Front Page Titles (by Subject) Book XIX: Of Laws in Relation to the Principles which Form the General Dispositions, Morals, and Manners of a Nation. - A Commentary and Review of Montesquieu's 'Spirit of Laws'
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Book XIX: Of Laws in Relation to the Principles which Form the General Dispositions, Morals, and Manners of a Nation. - Antoine Louis Claude, Comte Destutt de Tracy, A Commentary and Review of Montesquieu’s ’Spirit of Laws’ 
A Commentary and Review of Montesquieu’s ’Spirit of Laws’: To which are annexed, Observations on the Thirty First Book by the late M. Condorcet; and Two Letters of Helvetius, on the Merits of the same Work, trans. Thomas Jefferson (Philadelphia: William Duane, 1811).
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Of Laws in Relation to the Principles which Form the General Dispositions, Morals, and Manners of a Nation.
For the best laws the mind should be prepared: wherefore, the legislative power should be exercised by delegates freely chosen for a limited period, from all parts of the territory.
Spirit of Laws, Book XIX.
There is a great deal of wit in this book of Montesquieu; the French character is rendered very amusing; the English character is very well drawn.... that is, to shew what it should be, and sometimes to produce a reason for what does not exist: but is not all this more dazzling than substantial, and mixed with assertions that are unfounded?
All errors should not be corrected: is this proposition questionable? Then mark why should they not. Why, for fear of committing errors still worse! But is it to be presumed, that vanity is a good resource for the support of a government and that by rendering the mind frivolous, commerce will be augmented? Surely, the most commercial nations are not the greatest triflers. Should it be established as a general maxim, that vices against morals are not vices in politics? I may venture to say it should not, if politics be the science of human happiness: if it be an art to deprave, only with a view to oppress, then I have no objection to the assumption: but such political principles as these shall not occupy my attention.
Can it be very singular then, as the author says, that a people like the Chinese, enslaved even by their manners, and continually occupied by the rules of ceremony, should be such great cheats? To explain so simple a fact, could it be possible for any one to affirm, that in China deception is tolerated. I may venture to say that deception is to be found every where; but that the laws never authorise any; no, not even in Lacedemon, notwithstanding their alleged allowance of robbery.
I may also affirm, that it is not the detestable manner of writing in China, that has established emulation among them, any more than industry or esteem for learning; it has, without doubt, contributed to make them respect rites and ceremonies, by rendering them incapable of learning any thing else; or in other words, it has assisted in subjecting, by debasing them. But if it be in this way the Chinese government triumphs, as our author says, it did not become him to extol this triumph; a philosopher should bestow his applause with more discrimination.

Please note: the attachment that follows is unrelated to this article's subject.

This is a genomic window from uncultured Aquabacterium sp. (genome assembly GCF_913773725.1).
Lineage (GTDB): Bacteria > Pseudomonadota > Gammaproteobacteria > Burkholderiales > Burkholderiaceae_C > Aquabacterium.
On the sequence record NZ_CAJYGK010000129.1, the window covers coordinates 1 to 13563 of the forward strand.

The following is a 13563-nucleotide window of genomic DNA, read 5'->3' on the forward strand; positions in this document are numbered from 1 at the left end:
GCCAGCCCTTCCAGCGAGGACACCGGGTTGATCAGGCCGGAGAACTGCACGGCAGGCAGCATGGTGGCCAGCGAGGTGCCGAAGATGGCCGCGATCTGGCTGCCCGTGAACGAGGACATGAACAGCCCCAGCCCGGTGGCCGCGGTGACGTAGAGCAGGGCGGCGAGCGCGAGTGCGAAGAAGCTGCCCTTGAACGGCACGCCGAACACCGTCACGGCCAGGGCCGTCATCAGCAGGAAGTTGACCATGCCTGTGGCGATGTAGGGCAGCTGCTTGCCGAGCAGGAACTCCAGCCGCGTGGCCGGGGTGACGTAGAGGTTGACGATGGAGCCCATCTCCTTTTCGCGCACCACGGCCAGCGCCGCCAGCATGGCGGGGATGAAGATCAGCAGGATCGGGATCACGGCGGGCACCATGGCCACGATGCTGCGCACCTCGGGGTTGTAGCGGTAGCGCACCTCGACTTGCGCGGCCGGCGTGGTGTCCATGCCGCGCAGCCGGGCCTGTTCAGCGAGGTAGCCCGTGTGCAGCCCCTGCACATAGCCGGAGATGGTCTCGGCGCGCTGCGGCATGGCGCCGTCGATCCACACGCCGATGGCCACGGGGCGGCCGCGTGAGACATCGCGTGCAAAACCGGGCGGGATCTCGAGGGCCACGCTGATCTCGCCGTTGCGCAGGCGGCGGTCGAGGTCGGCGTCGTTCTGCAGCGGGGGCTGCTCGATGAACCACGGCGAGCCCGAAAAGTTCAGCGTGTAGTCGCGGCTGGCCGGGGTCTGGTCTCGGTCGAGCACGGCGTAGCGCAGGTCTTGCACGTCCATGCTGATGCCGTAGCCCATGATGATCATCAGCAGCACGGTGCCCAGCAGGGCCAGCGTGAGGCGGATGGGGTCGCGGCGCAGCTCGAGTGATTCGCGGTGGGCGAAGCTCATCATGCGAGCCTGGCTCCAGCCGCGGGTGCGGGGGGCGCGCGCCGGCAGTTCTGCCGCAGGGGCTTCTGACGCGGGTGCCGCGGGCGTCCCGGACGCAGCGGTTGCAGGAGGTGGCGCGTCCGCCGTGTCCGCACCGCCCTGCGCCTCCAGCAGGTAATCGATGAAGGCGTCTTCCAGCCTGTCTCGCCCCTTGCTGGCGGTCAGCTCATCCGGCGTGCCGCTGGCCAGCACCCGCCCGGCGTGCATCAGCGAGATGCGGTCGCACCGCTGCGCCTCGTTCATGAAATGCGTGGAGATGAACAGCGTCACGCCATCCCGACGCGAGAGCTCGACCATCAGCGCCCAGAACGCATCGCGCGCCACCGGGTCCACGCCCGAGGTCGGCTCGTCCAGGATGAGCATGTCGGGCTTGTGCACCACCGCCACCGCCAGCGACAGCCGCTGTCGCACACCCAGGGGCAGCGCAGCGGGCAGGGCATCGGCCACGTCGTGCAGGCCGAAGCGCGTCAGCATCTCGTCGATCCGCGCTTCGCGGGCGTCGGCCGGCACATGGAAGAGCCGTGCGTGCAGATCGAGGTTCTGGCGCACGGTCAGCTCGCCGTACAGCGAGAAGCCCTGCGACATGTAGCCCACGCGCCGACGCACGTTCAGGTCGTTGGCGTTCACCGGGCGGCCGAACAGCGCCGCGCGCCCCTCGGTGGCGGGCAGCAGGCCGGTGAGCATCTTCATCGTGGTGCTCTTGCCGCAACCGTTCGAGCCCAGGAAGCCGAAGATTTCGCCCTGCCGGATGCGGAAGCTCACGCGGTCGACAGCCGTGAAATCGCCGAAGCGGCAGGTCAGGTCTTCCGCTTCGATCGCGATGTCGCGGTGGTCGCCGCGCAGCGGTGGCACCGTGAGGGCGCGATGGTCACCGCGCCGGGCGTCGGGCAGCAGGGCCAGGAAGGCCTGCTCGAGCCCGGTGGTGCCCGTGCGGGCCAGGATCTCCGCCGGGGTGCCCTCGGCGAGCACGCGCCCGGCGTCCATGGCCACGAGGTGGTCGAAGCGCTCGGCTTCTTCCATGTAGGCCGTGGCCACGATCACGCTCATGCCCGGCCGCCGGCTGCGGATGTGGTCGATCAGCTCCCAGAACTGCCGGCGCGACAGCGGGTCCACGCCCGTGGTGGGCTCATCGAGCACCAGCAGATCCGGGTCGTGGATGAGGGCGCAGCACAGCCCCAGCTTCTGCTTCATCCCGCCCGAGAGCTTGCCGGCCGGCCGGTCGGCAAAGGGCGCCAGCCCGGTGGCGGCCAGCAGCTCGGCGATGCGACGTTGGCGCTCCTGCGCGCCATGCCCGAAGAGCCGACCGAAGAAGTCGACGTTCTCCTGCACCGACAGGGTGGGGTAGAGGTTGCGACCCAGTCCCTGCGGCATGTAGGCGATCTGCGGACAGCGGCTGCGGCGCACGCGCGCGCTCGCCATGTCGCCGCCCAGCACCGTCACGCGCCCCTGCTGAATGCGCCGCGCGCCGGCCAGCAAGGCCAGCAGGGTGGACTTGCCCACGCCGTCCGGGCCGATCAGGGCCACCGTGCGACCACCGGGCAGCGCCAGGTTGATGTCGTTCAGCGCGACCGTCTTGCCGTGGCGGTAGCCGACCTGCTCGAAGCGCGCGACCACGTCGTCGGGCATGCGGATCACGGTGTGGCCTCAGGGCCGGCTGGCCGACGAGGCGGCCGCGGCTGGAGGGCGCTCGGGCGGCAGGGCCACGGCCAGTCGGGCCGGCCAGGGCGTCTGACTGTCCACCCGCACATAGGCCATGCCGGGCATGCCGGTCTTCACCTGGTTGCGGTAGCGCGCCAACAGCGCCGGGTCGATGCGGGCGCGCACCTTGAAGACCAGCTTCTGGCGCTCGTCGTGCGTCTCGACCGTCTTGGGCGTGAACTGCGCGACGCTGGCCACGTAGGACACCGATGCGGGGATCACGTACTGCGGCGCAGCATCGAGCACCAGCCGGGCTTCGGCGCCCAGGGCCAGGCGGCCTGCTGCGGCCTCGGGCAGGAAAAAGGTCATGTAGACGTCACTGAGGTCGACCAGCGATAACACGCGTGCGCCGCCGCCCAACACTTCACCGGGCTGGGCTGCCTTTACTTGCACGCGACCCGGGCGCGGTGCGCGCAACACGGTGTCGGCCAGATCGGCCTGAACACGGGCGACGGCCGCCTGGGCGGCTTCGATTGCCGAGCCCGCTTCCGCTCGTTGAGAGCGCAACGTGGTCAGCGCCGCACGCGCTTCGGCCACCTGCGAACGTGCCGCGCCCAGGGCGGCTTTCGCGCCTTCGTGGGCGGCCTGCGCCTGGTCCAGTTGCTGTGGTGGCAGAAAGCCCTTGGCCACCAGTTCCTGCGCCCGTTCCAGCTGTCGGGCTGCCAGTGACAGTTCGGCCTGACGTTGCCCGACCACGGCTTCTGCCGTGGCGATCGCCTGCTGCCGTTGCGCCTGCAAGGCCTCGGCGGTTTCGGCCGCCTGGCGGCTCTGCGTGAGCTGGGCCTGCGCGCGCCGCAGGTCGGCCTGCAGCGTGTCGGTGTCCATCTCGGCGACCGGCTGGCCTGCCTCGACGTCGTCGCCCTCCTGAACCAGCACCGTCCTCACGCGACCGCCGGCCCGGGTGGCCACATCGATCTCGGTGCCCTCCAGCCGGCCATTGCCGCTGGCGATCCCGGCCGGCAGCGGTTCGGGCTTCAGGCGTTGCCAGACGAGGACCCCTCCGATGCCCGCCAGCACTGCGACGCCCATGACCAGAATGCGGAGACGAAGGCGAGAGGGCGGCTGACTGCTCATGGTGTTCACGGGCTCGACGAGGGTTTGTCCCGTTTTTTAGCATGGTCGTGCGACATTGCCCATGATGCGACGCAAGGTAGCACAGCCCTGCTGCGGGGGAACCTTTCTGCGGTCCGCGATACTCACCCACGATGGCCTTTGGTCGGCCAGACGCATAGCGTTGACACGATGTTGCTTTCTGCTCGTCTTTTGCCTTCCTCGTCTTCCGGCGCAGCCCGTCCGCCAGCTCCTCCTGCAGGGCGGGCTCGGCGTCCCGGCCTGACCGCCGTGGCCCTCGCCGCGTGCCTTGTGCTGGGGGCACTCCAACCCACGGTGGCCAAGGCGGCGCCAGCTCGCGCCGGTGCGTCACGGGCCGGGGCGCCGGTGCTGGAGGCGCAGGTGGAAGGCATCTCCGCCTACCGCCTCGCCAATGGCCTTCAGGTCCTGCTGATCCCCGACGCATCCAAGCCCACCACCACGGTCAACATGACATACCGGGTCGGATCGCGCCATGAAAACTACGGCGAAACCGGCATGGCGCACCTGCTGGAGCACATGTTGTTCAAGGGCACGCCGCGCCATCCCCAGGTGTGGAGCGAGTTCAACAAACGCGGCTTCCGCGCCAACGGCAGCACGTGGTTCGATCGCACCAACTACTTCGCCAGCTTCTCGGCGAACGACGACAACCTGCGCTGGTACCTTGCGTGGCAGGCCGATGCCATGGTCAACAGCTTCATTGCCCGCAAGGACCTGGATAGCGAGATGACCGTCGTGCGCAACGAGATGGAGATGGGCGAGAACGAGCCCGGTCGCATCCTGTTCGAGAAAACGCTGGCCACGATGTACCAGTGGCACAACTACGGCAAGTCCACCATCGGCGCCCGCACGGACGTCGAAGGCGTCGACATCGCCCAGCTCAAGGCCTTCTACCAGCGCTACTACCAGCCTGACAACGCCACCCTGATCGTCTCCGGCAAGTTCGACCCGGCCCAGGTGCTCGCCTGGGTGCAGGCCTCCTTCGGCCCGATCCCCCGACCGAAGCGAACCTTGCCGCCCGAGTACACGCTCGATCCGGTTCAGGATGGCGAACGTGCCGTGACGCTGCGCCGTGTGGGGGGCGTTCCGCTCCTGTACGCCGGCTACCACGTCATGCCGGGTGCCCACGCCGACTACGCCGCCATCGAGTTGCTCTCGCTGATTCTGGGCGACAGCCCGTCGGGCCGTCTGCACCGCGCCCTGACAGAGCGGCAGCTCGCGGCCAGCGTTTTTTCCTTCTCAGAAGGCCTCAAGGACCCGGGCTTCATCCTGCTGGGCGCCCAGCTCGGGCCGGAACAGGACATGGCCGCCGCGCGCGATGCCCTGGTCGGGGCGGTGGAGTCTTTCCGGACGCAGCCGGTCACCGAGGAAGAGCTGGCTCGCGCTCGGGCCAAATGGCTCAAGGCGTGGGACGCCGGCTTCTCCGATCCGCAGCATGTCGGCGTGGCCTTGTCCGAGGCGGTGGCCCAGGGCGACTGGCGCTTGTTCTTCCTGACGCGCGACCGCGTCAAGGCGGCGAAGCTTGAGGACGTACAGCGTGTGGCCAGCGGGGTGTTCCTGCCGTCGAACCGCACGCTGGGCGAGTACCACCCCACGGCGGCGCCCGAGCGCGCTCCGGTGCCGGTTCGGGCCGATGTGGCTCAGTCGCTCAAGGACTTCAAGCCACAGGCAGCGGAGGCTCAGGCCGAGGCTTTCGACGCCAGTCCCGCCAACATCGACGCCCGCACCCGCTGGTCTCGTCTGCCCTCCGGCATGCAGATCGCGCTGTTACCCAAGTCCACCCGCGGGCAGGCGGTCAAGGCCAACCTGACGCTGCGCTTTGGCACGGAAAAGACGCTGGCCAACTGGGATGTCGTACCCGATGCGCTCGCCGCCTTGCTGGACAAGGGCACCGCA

There is also a little want of reflexion in praising Rhadamanthus without some qualification, for deciding all disputes with celerity, by only taking the oath on each head. I believe we know very little, notwithstanding the authority of Plato, about the acts of Rhadamanthus; but we very well know, and we have seen in the sixth book, that laws are more likely to be simple in proportion as society is less improved, and interests less complicated. We are also assured, that the more incapable a people are of writing, the more requisite it becomes, to make use of testimonial proof, and affirmation on oath: ignorance then, should not always be taken for innocence, nor rusticity for virtue.
Another singular assertion is, that a free nation may have a deliverer; an enslaved one, can have only another oppressor. It must follow, that a nation once oppressed, can never cease to be so.... and it is yet more difficult to comprehend what is meant by a deliverer of a nation which is already free!
These absurdities do not prevent our author from discovering what is very true, when he says, that it is bad policy to attempt to change by laws, what should be changed by manners; and it is for this reason, that in the sixth book, where he holds a contrary opinion, I have disapproved of sumptuary laws. See also the seventh book.
Respecting the celebrated saying of Solon, to which the apologists of such institutions confessedly have always had recourse, I have said in the eleventh book to what value it ought to be reduced, and what ought to be thought of it; I have even explained how such institutions as are fundamentally bad, may possess some relative good; and why on the contrary, good laws have in certain cases been inadmissible; so that in this opinion I entirely agree with our author, that for the best laws it is necessary that the mind should be first prepared by cultivation. This principle appears to me excellent, and the only good one that is to be met with in this book; but I draw this conclusion from it, that it is necessary that the legislative power should be exercised by delegates freely elected for a limited term, and from all parts of the territory of a nation; for this is the best way of being assured that the laws are well accommodated to the general disposition of the nation.